The Lungs and Chest PT
Pulmonary Disease Prevention Using Chest PT
Why is it so important to prevent air trapping? In some areas of the lung where air trapping occurs, the airway may eventually become totally blocked. Then air can no longer enter that portion of the lung and an area of collapsed lung occurs called atelectasis. Small areas of collapse can go undetected for a long time even though normal breath sounds are heard with a stethoscope. Routine x-rays can also be read as normal.
If this small collapsed area is not re-inflated soon, inflammation and infection will continue causing permanent damage to the airway of the lung. This damage is in the form of an abnormally shaped, floppy and/or overly stretched airway which tends to produce excess mucus. This damage can be a focal point for chronic infection. This is called bronchiectasis and it is not reversible.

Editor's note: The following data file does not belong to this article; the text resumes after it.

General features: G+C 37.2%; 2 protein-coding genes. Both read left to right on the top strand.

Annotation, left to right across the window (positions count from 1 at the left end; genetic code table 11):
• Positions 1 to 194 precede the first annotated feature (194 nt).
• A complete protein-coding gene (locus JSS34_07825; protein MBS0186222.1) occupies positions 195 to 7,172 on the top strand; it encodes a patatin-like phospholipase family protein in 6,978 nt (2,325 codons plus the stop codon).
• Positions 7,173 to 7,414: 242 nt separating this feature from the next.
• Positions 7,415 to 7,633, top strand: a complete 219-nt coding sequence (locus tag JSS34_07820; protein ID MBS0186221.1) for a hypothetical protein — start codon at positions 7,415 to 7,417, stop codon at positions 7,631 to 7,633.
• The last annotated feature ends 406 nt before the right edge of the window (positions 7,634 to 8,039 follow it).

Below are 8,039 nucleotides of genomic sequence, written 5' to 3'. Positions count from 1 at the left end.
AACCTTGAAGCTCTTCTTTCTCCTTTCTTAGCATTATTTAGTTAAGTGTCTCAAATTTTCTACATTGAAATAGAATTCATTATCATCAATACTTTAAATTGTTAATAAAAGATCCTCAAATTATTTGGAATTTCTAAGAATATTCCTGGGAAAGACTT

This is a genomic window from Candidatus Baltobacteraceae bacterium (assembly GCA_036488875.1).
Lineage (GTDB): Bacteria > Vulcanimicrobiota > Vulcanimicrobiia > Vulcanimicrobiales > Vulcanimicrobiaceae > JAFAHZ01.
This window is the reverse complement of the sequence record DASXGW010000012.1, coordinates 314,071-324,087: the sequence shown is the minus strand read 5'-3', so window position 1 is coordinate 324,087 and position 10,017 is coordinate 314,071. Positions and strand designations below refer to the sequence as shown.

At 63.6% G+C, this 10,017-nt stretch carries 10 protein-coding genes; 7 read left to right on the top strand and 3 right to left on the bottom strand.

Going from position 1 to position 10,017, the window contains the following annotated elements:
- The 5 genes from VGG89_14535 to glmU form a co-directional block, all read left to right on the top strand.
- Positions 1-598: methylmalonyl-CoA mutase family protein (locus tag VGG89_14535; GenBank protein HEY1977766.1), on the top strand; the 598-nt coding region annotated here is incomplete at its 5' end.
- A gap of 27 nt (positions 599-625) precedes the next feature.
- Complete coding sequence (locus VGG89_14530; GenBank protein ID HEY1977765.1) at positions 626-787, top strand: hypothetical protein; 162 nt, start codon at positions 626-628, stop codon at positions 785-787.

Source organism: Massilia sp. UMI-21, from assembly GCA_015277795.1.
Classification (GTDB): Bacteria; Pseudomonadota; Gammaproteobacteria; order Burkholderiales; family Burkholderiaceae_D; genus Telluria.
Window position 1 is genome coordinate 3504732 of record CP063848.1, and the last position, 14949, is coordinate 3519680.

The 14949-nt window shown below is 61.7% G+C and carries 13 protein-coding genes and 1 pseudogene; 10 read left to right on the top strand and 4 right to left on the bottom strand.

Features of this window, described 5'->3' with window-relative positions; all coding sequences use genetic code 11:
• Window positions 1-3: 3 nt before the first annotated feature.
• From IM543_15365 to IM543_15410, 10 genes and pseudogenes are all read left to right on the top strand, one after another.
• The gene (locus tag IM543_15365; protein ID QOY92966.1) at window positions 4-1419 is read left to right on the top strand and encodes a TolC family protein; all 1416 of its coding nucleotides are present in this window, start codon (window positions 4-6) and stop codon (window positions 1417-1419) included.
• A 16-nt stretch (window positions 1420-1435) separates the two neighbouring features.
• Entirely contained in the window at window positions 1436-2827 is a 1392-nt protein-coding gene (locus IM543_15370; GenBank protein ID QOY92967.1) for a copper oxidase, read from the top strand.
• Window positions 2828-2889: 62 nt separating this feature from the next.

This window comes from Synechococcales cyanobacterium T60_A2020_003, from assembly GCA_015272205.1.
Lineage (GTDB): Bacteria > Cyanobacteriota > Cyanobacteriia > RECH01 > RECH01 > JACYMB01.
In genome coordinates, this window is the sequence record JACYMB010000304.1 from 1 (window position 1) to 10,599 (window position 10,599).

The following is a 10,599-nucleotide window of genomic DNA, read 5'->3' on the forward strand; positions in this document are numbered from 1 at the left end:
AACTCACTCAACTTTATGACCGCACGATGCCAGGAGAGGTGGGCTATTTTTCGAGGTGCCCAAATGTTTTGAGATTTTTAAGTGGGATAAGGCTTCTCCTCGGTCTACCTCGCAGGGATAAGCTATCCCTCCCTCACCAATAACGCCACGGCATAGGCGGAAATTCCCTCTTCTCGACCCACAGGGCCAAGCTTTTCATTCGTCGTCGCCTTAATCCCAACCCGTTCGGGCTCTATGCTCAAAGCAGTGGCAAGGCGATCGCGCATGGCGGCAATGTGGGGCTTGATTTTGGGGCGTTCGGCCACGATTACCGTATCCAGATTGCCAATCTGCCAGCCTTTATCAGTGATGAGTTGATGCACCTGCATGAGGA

Since this damaging process seems to begin with air trapping, and yet is difficult to detect in its beginning stages, early treatment with chest physical therapy for prevention would seem to be a good choice. We recommend chest physical therapy in the treatment of cystic fibrosis even prior to pulmonary symptoms. There seems to be no compelling reason to wait until a cough develops, yet much early damage may be prevented with chest physical therapy.